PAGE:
The Central Bankers: Administrative Legitimacy and the Federal Reserve System
Mitchell, Joseph Pershing
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In this dissertation, I study the legitimacy of the Federal Reserve System. Administrative legitimacy, I argue, is an evaluative (or subjective) concept consisting of two beliefs: first, administrative institutions have a right to govern; second, they are an appropriate way to handle public tasks. After discussing scholarship on legitimacy, I examine the Federal Reserve System, asking two questions about it. First, how have its officials attempted to legitimate both their institution and their actions over time? Second, how have elected officials, scholars, and political activists attempted to (de)legitimate the Fed and its officialsâ actions? While answering my research questions, I tell a story about which strategies the institutionâ s supporters have used to legitimate the Fed and which strategies the institutionâ s opponents have used to delegitimate it. To do so, I examine two things: the public argument about the Fedâ s administrative legitimacy from 1970 to 1995; the Fedâ s interactions with its environment, those with direct implications for its legitimacy, during this time.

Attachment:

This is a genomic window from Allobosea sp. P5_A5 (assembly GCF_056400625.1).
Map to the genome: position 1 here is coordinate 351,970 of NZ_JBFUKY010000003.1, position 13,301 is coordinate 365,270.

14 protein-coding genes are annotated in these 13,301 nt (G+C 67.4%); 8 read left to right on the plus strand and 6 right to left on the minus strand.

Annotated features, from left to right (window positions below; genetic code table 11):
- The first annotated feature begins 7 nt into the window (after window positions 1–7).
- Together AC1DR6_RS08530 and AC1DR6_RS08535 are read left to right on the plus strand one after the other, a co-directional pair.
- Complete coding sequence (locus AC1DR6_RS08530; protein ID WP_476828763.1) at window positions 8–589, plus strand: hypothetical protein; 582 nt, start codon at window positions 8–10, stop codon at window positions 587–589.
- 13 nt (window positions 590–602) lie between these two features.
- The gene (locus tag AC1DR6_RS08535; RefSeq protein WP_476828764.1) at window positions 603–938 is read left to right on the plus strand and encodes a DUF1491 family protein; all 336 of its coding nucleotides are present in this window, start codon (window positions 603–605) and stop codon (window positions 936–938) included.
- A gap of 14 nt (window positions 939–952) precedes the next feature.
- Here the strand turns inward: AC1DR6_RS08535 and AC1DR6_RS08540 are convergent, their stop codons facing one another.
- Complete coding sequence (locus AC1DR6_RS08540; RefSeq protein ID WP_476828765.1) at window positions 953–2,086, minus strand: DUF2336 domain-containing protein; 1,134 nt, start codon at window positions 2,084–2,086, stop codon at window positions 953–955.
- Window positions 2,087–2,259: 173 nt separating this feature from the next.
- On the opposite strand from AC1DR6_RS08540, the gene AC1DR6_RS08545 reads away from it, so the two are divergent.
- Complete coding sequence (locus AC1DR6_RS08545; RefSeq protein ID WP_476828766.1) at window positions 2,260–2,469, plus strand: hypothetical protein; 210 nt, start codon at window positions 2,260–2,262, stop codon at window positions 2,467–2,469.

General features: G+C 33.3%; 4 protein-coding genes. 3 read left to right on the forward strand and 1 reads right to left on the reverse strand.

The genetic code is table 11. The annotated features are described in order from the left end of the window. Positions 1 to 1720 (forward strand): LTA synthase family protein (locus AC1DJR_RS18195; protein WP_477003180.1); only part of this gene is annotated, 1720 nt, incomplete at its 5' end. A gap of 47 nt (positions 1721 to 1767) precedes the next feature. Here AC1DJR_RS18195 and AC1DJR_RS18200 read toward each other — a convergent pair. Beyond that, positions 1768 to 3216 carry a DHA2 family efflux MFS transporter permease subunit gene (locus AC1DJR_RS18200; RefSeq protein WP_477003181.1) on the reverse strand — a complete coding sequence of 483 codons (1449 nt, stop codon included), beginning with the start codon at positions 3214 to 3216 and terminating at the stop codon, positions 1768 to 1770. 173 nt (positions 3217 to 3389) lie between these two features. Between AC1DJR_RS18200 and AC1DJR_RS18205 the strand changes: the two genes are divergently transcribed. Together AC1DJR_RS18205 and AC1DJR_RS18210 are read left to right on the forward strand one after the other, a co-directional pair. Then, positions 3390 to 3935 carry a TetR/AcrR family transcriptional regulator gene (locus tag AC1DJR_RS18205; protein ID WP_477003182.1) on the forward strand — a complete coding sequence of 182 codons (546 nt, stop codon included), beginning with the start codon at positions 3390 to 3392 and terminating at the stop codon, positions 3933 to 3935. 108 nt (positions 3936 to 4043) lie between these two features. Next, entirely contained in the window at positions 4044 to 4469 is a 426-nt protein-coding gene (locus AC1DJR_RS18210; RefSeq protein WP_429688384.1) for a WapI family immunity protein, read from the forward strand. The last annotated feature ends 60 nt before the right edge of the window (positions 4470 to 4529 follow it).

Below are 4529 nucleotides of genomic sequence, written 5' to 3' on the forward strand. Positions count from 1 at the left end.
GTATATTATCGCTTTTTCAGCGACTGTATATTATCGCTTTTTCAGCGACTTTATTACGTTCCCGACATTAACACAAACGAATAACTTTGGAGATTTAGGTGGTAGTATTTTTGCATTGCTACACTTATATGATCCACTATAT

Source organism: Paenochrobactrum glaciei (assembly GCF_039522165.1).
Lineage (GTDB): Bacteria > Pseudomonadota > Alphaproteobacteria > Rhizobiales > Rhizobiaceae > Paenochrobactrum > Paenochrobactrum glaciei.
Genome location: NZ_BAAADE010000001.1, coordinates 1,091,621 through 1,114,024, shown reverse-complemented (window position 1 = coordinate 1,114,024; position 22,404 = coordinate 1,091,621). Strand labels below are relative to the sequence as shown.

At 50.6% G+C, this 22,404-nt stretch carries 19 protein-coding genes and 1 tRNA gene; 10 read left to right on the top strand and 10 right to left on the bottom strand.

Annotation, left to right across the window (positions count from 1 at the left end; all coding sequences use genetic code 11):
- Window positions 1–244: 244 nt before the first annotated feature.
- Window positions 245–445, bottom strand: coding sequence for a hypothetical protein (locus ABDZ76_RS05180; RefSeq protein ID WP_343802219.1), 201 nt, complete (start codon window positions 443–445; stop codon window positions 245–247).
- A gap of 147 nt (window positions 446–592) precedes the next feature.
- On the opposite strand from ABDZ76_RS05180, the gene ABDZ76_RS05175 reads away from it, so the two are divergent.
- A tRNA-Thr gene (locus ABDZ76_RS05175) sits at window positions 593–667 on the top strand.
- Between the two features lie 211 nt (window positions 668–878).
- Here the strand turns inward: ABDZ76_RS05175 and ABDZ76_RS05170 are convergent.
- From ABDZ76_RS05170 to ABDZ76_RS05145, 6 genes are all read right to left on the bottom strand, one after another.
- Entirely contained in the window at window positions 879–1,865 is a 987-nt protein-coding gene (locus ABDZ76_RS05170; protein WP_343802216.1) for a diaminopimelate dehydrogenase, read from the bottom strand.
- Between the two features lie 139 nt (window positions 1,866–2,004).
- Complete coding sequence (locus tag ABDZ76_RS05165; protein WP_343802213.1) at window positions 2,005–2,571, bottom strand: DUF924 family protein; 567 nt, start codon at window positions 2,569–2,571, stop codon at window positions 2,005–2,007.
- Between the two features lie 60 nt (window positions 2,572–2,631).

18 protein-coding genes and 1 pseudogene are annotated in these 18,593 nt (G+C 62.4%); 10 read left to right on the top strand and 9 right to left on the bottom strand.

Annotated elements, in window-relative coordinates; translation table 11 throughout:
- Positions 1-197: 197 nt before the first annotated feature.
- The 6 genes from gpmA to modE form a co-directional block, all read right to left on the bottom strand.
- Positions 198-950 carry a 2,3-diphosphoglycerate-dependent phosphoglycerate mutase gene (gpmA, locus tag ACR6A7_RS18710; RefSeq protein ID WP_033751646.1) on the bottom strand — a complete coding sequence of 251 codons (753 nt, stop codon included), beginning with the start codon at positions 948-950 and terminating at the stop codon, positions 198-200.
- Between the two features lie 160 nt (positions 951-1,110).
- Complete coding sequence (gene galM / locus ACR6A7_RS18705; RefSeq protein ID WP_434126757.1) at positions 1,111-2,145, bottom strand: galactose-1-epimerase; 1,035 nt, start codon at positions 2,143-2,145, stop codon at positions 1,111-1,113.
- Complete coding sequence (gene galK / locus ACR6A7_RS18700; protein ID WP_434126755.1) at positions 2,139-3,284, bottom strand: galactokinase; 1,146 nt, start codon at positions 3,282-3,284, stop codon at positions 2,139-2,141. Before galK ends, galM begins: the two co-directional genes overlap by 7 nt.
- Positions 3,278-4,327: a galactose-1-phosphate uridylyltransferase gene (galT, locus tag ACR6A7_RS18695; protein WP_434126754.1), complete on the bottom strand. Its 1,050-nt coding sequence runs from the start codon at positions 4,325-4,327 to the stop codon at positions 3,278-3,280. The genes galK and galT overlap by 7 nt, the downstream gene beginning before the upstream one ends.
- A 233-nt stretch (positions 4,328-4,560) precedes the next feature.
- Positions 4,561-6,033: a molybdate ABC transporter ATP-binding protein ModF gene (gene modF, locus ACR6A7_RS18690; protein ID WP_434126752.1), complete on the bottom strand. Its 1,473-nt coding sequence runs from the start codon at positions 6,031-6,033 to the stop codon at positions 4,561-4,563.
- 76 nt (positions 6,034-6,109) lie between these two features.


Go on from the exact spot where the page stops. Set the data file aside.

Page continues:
- Doctoral Dissertations